Situated in Allston, a Boston neighborhood named after Washington Allston, a 19th century painter and poet, Studio Allston required an intense transformation from its previous life as a past-its-prime Days Inn. Boston-area creative agency Proportion Design was tasked with generating the aesthetic vision for the arts-minded Studio Allston, wanting to reflect “the creative spirit of Boston’s offbeat Allston neighborhood,” per Proportion’s website.
After combining Proportion Design’s elevation measurements with their own dimensions, Providence set to work, using Nova Color Artists Acrylic Paint applied with a mix of rollers and ALLPRO brushes. “They get really sharp lines on really rough surfaces and work great for lettering,” Gilheeney said of the brushes. Providence used neon nylon mason twine and sheet-rock screws to pull 100-ft. straight lines across the building. The massive black lines were painted using lining sticks provided by recently retired billboard and mural painter Johan Bjurman. “They have a bevel on them, so paint doesn’t collect on the underside when you drag your brush along them to get straight lines quickly,” Gilheeney said.
Proportion Design praised Gilheeney & Co. for their experience and professionalism. “Providence Painted Signs has been an excellent partner with us on this project and others at this scale, given their portfolio, ability to handle large-scale situations, and above all, their attention to artistic detail in the execution,” said Blake Goodwin, president of Proportion Design. Providence is balancing larger, more corporate projects that fetch consistent income with the smaller passion-projects that push signpainting as a craft. Gilheeney operates Providence Painted Signs with Greg Pennisten, the company’s other full-time employee. After a long journey that included stops in art school and in Seattle learning signpainting techniques, Gilheeney believes Providence is gaining positive momentum. “We’re starting to build up clients, and that takes some time,” Gilheeney said.
LONE STAR GIANT
Located in a state that makes no bones about its enormity, Signco America (Houston) bills itself as “the largest fabricator of custom signage, architectural elements and large-format graphics in the Southwest.” And for their recent project for Generator Supercenter in Tomball, TX, Signco America backed up its talk by designing, fabricating, installing and painting a 50-ft. monument sign.
Generator Supercenter contacted Signco America after observing similar sign structures they had erected alongside state Route 49. “They wanted to do something taller than those other signs,” said Tony Eoff, senior account executive for Signco America. According to Eoff, Signco America had to permit Generator Supercenter’s sign as an unoccupied building in order to reach a height of 50 ft. (That may not sound like much of a highpoint, but Houston is a very flat city; the downtown area is only about 50 ft. above sea level.) Ladders were installed inside the sign structure for service purposes, and, naturally, the “sign building” had to meet fire code, which did not require a sprinkler system but did necessitate an exit door and a fire extinguisher.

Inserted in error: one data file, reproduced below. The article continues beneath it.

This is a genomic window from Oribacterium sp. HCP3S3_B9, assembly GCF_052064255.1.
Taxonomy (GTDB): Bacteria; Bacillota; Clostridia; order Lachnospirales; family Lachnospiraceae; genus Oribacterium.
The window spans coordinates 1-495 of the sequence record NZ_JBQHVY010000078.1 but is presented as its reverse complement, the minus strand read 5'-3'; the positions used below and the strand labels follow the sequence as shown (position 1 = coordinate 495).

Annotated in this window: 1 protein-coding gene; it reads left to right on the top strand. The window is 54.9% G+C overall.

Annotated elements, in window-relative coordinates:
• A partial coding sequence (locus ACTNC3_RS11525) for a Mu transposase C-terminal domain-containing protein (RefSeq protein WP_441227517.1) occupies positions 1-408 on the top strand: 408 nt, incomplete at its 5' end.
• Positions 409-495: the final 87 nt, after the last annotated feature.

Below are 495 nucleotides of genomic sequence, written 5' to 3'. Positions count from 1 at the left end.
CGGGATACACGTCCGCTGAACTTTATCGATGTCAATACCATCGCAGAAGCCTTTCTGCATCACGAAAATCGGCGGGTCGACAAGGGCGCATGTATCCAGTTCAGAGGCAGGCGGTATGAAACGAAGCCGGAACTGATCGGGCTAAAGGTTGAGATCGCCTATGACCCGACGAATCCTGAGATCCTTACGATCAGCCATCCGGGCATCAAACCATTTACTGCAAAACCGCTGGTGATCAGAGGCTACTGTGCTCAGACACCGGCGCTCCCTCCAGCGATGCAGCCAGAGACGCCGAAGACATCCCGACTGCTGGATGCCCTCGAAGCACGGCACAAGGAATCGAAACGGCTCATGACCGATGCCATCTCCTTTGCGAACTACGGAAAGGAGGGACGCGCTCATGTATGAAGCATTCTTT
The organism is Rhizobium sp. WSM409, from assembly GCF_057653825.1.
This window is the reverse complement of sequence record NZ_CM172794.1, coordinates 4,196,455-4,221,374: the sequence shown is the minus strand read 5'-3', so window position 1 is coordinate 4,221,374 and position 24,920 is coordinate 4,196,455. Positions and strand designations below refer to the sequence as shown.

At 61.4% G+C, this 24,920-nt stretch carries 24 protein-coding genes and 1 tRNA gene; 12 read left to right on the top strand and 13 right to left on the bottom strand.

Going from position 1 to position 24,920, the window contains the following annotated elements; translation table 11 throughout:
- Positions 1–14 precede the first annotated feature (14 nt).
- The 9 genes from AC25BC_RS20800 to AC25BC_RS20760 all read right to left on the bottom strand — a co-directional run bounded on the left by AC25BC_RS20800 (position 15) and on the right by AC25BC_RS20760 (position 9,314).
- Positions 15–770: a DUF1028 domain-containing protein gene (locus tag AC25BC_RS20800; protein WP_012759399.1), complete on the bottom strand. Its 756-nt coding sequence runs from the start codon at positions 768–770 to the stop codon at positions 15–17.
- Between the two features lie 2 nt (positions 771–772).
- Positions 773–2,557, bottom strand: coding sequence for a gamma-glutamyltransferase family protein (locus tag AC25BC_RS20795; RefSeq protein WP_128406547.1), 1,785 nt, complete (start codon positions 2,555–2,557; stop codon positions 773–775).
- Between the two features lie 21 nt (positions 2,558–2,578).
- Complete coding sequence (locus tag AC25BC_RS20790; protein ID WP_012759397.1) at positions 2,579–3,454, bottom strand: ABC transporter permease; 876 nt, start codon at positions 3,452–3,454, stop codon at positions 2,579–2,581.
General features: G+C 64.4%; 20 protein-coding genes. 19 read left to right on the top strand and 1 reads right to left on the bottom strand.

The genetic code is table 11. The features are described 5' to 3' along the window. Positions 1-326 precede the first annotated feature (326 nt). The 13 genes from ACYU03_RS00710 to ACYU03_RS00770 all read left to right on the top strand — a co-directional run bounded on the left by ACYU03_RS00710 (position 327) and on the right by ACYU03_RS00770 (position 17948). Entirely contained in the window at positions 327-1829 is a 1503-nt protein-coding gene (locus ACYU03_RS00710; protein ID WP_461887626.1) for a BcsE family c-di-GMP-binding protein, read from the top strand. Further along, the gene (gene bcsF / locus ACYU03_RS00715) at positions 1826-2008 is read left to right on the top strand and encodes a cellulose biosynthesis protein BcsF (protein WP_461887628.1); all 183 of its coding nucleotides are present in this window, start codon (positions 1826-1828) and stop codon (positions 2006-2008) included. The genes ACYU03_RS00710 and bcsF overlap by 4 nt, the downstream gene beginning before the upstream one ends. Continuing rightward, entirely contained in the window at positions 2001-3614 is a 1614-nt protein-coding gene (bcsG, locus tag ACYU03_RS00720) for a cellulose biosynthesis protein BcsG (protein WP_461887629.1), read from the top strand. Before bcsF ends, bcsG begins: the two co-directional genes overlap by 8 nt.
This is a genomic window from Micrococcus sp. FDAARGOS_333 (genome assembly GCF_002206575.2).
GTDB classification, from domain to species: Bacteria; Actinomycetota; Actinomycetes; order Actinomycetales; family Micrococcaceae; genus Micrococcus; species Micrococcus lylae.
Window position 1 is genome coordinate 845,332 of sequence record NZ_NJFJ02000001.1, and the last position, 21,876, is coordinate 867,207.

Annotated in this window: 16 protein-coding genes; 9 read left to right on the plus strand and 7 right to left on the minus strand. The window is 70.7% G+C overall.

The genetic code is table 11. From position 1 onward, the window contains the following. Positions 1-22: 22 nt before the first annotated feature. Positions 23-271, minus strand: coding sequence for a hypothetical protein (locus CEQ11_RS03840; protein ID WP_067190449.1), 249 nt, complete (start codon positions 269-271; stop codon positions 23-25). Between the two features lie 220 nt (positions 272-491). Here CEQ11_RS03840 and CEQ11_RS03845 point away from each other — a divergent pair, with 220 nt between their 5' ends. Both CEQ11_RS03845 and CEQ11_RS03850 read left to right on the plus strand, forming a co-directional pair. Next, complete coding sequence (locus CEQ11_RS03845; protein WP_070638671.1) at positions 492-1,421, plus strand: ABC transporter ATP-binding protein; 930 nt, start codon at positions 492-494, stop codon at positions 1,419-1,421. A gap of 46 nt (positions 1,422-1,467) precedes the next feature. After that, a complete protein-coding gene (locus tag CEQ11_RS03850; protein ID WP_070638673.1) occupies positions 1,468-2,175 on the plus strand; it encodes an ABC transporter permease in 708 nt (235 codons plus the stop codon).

Because the structure is so large, Signco America dug 24 ft. into the ground to ensure the sign was properly supported. Prior to painting the structure, they sanded the aluminum to remove scratches and other imperfections. After cleaning the sign, Signco America applied a coat of Matthews Paint primer to the outside and Star brite on the inside. The sign was sanded again with 600-grit sandpaper, wiped down with a tack cloth, and then the final coat of paint was sprayed on. Signco America used Matthews Paint; the orange a custom mix, and the silver colors were 18128 Saab Silver Metallic and 18084 Palladium Silver Metallic. “We try to maintain a 2.5-3.5 mil thickness on the paint,” said John Graff, Signco America vice president of operations.
A 10 x 18-ft. Watchfire Signs electronic message center was the last piece of the puzzle. “Generac,” which is a national line of generators, appears atop the sign because Generator Supercenter is the largest distributor for Generac. Eoff said Generator Supercenter had been yearning for a different kind of sign, something “that would pop.” “Not a lot of sign companies in Houston have the capability to build a sign like this,” Eoff said. A Texas-sized example of well-executed design, construction and a savvy choice in paint color.